If there’s a buzz word for Maggie Valley’s town board elections this year, it’s “balance.”
Alderwoman Saralyn Price said she wants to “equal it out” between residents and businesses in town. Challenger Scott Pauley claims that he’ll bring balance and cohesiveness back to the board. Challenger Ron DeSimone wants to tip the scales back toward the residents’ side to create a true balance. Meanwhile, challenger Phillip Wight’s idea of balance concerns maintaining a balanced budget.
Two of these four candidates will win seats on the town’s board for the next four years, helping decide how to support the needs of residents and business owners alike, the fate of the festival grounds, and whether to approve proposed design standards that will shape Maggie’s future appearance.
Festival Grounds quandary
An issue on everybody’s mind seems to be how to handle the festival grounds that’s struggling to bring events in to Maggie Valley, thereby attracting tourists to local businesses. The greater underlying issue is determining how involved the town should get in supporting the tourism businesses that make up such a significant portion of its economy.
“I think we should try to help bring businesses in, but we’re not in the festival business,” said Price, who would rather leave the matter up to a festival director.
The town is looking to fill that position but has taken its time since firing the last director in May.
In the past, Price has not supported direct assistance to tourism businesses. Price voted against a request for a $200,000 loan by Ghost Town, an amusement park in town that had been an anchor for tourism before facing financial troubles.
“I didn’t feel like it was up to the taxpayers to do that,” said Price.
Pauley said he’d like to do what he could to help tourism and fill the void on weekends. Even though he owns a motel, he says he’s also a resident and has a “no strings attached” attitude.
According to Pauley, Maggie’s festival grounds is the most beautiful one in the area. If promoted properly, Pauley said the festival grounds could ease some of the effects of rough economic times.
Pauley agreed that the town’s taxpayers shouldn’t subsidize tourism-related businesses directly. However, the town could provide tax incentives to assist them, Pauley said.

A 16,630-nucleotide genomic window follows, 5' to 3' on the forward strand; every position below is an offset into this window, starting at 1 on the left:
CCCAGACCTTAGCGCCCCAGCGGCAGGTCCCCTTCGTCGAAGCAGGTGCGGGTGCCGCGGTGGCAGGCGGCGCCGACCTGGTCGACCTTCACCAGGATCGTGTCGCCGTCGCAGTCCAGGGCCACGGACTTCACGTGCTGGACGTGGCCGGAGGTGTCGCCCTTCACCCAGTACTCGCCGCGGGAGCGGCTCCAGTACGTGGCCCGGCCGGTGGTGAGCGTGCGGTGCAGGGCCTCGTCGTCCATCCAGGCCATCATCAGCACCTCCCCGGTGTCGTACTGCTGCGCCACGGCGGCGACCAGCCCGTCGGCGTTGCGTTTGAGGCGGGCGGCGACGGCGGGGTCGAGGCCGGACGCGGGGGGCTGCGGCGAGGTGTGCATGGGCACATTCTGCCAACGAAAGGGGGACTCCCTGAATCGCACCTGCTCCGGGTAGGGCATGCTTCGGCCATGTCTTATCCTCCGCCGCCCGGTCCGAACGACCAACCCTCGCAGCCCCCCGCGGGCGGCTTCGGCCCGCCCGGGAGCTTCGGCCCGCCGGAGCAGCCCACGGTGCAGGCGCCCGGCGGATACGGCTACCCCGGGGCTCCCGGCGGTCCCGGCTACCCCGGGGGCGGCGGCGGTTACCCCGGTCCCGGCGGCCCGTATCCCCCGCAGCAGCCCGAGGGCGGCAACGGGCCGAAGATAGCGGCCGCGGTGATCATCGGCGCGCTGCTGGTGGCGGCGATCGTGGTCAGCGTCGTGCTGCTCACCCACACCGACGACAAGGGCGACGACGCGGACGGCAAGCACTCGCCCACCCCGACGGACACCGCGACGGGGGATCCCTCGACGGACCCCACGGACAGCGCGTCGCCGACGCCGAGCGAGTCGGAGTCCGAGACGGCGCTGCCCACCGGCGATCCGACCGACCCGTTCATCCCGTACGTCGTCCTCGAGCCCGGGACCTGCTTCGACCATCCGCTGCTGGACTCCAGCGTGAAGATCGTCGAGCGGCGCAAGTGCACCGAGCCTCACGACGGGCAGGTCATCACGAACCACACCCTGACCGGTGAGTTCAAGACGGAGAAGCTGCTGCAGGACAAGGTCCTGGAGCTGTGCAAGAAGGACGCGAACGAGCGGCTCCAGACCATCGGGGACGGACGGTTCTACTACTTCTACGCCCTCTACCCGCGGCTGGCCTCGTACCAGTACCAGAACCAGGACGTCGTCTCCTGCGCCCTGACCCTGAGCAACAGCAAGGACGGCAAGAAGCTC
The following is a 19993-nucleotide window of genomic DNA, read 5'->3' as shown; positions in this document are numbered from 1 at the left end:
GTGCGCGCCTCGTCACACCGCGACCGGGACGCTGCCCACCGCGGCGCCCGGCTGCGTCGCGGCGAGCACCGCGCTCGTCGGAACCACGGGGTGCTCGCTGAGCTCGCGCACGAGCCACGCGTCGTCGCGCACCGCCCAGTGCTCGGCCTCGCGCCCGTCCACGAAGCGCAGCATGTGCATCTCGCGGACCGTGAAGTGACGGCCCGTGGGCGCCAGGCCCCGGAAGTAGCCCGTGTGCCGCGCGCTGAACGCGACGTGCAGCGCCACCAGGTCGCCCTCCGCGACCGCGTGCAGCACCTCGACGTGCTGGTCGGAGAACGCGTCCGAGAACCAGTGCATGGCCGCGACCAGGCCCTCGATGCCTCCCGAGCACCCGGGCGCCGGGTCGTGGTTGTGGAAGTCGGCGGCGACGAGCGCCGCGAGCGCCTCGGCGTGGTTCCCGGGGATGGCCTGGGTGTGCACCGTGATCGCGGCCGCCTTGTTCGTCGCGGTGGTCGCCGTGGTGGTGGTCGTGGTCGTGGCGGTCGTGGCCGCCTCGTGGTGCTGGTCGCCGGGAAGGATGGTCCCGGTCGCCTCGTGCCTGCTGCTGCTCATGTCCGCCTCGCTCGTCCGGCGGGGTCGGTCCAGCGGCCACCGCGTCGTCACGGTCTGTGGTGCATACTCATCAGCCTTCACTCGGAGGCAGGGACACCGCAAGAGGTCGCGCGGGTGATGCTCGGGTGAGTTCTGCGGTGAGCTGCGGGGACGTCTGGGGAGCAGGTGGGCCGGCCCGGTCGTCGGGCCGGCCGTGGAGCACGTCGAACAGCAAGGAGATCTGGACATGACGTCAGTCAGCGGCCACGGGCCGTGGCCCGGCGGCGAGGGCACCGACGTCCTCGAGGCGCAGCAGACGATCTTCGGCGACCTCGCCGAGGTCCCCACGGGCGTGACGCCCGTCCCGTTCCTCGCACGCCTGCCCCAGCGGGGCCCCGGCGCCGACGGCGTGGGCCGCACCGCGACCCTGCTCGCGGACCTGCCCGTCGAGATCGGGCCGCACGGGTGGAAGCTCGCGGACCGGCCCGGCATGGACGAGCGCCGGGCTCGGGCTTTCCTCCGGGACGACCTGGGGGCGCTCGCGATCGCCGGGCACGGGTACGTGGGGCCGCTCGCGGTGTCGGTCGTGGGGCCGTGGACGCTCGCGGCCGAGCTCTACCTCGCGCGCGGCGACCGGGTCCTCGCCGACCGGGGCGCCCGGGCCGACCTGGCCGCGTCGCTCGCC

According to Pauley, the town’s role is to not do anything that discourages new business. If elected, Pauley hopes to get the ball rolling a little faster on the search for a new festival director.
Wight, who is the president of the Maggie Valley Lodging Association, said more power needs to be passed on to some of the town’s boards, like the parks, recreation and festival grounds committee. Wight said they could have hired a festival director by now.
“All these other boards, they get second-guessed, give them a power,” said Wight. According to Wight, the town should also create a budget oversight committee to ensure greater attention to Maggie’s budget year-round.
“If you’ve got all those other committees, start an oversight committee to make recommendations,” said Wight.
Wight said the town should have handed at least a little money over to Ghost Town, which he considers a “jewel.”
“The worst thing I think the town did to themselves is to give them nothing,” said Wight. “They didn’t give them the $200,000, but didn’t give $5,000 either.”
DeSimone said the town should realize that tourism is only a part of the picture and not put all its eggs in one basket. He would like to see the town be more well-rounded with businesses open year-round for Maggie Valley’s full-time residents.
The town can still encourage enterprise by creating zoning and ordinances that are conducive to business, DeSmone said.
DeSimone spoke out against the creation of the festival grounds in the past, and he now says the town should just hand it over to private hands, rather than getting further involved.
“That festival grounds has really been a sore spot in Maggie Valley,” said DeSimone. “It’s always run at a deficit. It’s never done what it was intended to do.”
Regulating Maggie’s look
Maggie Valley’s planning board has drafted a proposed set of design standards meant to bring a cohesive look to the town. It will encourage designs that befit Maggie’s setting in new construction as well as renovations to already existing buildings. For example, the planning board’s draft now states that earthy colors and pitched roofs would be encouraged.
Price said she’d like to hear more public input on the design standards before deciding whether she supports it. Price does admit that she is not for people painting their buildings orange, yellow, or pink.
Meanwhile, Wight, whose motel’s roof is a bright blue, said the design standards are a “real hard sell.” Wight would like for them to be more suggestive than mandatory for existing construction.
“Deep down, I do not like telling people what the can or can’t do with their property,” said Wight, adding that sometimes having a purple or orange building can be integral to the character of a business.
DeSimone said he understands why the town is working toward bringing cohesiveness to Maggie’s look but acknowledges that it may be a hindrance to businesses, including franchises.
Sometimes their identity is wrapped up in their building,” said DeSimone. While DeSimone favors the concept of design standards, he would support them only if they were flexible enough to allow for special cases.
Pauley said he, too, is in favor of the concept. The key, he said, is to get a “good, healthy dialogue” with citizens started on this issue, as well as on others, before adopting anything.
Pauley added that the town should definitely consider that businesses are going through difficult times before subjecting them to standards that might make a renovation financially unfeasible.